Whether they're new lace sheers that were soiled when dirt came into an open window or panels of vintage lace found tucked into a chest in the attic, laundering lace curtains remains a dilemma for those wishing to preserve the delicate detail of their frothy window treatments. With a long tradition of using vinegar to draw soil out of fabrics, it seems natural that this environmentally acceptable additive would also work on all types of lace. There are several strategies included in this article, so start with the first and work your way down until your lace curtains look perfect.
- Skill level:
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Things you need
- Lace identification guide
- Wash basin
- Detergent for delicate fabrics
- Lace curtains
Identify your lace and thread or fabric content by locating an authoritative book on the subject of lace styles or visit one of several websites devoted to lace identification (see Resources below) to match your curtain designs to one of the 100+ types of lace listed on the roster before you head for the vinegar.
Try a simple soak to see what results. Soak the lace curtains in cold water; using your hands, rather than a washing machine, swish the panels around your basin. Spread the window curtains over thick layers of towels and gently pat the lace dry. Repeat this soak and swish technique several times if the first bath doesn't get it clean.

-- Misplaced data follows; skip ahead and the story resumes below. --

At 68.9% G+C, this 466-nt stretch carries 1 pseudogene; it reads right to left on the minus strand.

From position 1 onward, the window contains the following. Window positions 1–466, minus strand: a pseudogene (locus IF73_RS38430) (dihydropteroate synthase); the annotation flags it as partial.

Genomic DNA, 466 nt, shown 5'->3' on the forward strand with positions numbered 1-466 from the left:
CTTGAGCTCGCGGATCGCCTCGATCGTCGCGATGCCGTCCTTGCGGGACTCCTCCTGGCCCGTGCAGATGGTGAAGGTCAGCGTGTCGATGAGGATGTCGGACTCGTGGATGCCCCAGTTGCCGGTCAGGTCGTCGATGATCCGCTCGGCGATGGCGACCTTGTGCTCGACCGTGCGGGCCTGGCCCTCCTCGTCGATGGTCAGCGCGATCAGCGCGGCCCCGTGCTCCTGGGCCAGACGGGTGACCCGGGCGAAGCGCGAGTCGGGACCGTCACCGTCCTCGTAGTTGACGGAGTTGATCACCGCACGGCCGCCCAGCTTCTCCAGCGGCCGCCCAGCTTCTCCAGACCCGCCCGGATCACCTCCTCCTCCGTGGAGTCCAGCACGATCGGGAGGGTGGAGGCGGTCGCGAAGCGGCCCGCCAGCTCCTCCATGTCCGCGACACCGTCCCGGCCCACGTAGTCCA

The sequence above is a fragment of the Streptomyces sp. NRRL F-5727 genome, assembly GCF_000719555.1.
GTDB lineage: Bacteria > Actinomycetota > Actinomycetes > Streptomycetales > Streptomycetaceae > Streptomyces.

Try the following methodology if you're not satisfied with the results you received by using the soaking method described in Step 2. Pour a bit of mild detergent made for delicate fabrics (e.g., Woolite) into the basin and add equal parts of white vinegar and hot water. Gently work the lace with your hands for a few moments, turn the curtains out onto a thick towel, spread the panels out and allow them to air dry.
Follow tips offered by websites dedicated to laundering fragile fabrics like lace (see Resources below) if you are working with dyed lace panels. Mix 1 cup of vinegar into 1 gallon of water and use your hands to gently work the lace back and forth. Expect to get excellent results if you are attempting to restore pink, mauve and blue lace panels. Alternately, combine 1/2 cup vinegar, 1 cup salt, 1 tablespoon of alum and 1 tablespoon of sugar to remove stains, soil, rust or other marks from lace curtains that are dyed a combination of colours.
Borrow the advice grandmothers have been dispensing for generations when faced with trying to restore lace to its pristine condition: Bring to a boil 1 gallon of water, 1/2 cup of vinegar and 1 cup of salt before plunging the lace curtains into the bubbling pot where it must boil for a few minutes before you can expect to see results.
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